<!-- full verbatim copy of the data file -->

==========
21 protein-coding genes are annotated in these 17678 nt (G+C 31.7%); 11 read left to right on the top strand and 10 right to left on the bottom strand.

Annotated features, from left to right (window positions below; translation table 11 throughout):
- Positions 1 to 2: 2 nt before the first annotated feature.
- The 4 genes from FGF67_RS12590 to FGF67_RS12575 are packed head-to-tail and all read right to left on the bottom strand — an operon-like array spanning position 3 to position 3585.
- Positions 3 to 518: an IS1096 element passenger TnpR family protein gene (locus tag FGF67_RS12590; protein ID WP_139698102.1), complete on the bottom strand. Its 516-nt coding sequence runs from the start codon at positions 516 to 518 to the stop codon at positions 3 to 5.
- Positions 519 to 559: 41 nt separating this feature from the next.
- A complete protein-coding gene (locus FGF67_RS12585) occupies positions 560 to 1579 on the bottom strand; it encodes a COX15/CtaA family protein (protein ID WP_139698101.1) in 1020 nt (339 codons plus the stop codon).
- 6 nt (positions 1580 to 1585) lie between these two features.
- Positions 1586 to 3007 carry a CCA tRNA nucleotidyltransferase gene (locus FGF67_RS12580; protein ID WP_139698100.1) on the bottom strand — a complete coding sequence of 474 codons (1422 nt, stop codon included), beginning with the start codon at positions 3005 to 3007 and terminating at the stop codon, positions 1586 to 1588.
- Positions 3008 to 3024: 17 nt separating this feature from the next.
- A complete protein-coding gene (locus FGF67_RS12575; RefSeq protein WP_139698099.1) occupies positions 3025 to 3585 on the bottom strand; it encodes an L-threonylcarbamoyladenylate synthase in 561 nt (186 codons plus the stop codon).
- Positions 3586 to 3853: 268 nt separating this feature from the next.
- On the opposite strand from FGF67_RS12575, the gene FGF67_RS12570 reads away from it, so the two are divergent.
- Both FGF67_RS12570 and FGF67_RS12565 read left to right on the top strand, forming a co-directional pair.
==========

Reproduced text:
21 protein-coding genes are annotated in these 17678 nt (G+C 31.7%); 11 read left to right on the top strand and 10 right to left on the bottom strand.

Annotated features, from left to right (window positions below; translation table 11 throughout):
- Positions 1 to 2: 2 nt before the first annotated feature.
- The 4 genes from FGF67_RS12590 to FGF67_RS12575 are packed head-to-tail and all read right to left on the bottom strand — an operon-like array spanning position 3 to position 3585.
- Positions 3 to 518: an IS1096 element passenger TnpR family protein gene (locus tag FGF67_RS12590; protein ID WP_139698102.1), complete on the bottom strand. Its 516-nt coding sequence runs from the start codon at positions 516 to 518 to the stop codon at positions 3 to 5.
- Positions 519 to 559: 41 nt separating this feature from the next.
- A complete protein-coding gene (locus FGF67_RS12585) occupies positions 560 to 1579 on the bottom strand; it encodes a COX15/CtaA family protein (protein ID WP_139698101.1) in 1020 nt (339 codons plus the stop codon).
- 6 nt (positions 1580 to 1585) lie between these two features.
- Positions 1586 to 3007 carry a CCA tRNA nucleotidyltransferase gene (locus FGF67_RS12580; protein ID WP_139698100.1) on the bottom strand — a complete coding sequence of 474 codons (1422 nt, stop codon included), beginning with the start codon at positions 3005 to 3007 and terminating at the stop codon, positions 1586 to 1588.
- Positions 3008 to 3024: 17 nt separating this feature from the next.
- A complete protein-coding gene (locus FGF67_RS12575; RefSeq protein WP_139698099.1) occupies positions 3025 to 3585 on the bottom strand; it encodes an L-threonylcarbamoyladenylate synthase in 561 nt (186 codons plus the stop codon).
- Positions 3586 to 3853: 268 nt separating this feature from the next.
- On the opposite strand from FGF67_RS12575, the gene FGF67_RS12570 reads away from it, so the two are divergent.
- Both FGF67_RS12570 and FGF67_RS12565 read left to right on the top strand, forming a co-directional pair.